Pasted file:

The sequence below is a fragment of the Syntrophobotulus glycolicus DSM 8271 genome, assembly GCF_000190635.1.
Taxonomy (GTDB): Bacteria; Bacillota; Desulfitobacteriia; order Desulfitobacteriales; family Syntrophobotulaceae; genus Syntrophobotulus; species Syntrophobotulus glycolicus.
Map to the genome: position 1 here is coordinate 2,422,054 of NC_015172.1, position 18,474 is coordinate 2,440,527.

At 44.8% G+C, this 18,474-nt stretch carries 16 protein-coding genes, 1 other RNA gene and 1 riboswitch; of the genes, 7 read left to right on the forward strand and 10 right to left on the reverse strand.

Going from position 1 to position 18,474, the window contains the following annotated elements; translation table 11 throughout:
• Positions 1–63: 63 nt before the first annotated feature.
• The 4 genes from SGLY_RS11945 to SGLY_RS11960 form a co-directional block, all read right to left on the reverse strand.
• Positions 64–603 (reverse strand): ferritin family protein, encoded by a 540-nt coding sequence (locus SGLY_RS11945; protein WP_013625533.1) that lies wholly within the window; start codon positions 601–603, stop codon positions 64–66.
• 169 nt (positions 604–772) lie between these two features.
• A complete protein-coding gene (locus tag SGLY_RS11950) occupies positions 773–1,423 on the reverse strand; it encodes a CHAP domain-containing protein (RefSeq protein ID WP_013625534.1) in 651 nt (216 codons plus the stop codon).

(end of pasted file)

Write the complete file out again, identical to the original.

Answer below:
The sequence below is a fragment of the Syntrophobotulus glycolicus DSM 8271 genome, assembly GCF_000190635.1.
Taxonomy (GTDB): Bacteria; Bacillota; Desulfitobacteriia; order Desulfitobacteriales; family Syntrophobotulaceae; genus Syntrophobotulus; species Syntrophobotulus glycolicus.
Map to the genome: position 1 here is coordinate 2,422,054 of NC_015172.1, position 18,474 is coordinate 2,440,527.

At 44.8% G+C, this 18,474-nt stretch carries 16 protein-coding genes, 1 other RNA gene and 1 riboswitch; of the genes, 7 read left to right on the forward strand and 10 right to left on the reverse strand.

Going from position 1 to position 18,474, the window contains the following annotated elements; translation table 11 throughout:
• Positions 1–63: 63 nt before the first annotated feature.
• The 4 genes from SGLY_RS11945 to SGLY_RS11960 form a co-directional block, all read right to left on the reverse strand.
• Positions 64–603 (reverse strand): ferritin family protein, encoded by a 540-nt coding sequence (locus SGLY_RS11945; protein WP_013625533.1) that lies wholly within the window; start codon positions 601–603, stop codon positions 64–66.
• 169 nt (positions 604–772) lie between these two features.
• A complete protein-coding gene (locus tag SGLY_RS11950) occupies positions 773–1,423 on the reverse strand; it encodes a CHAP domain-containing protein (RefSeq protein ID WP_013625534.1) in 651 nt (216 codons plus the stop codon).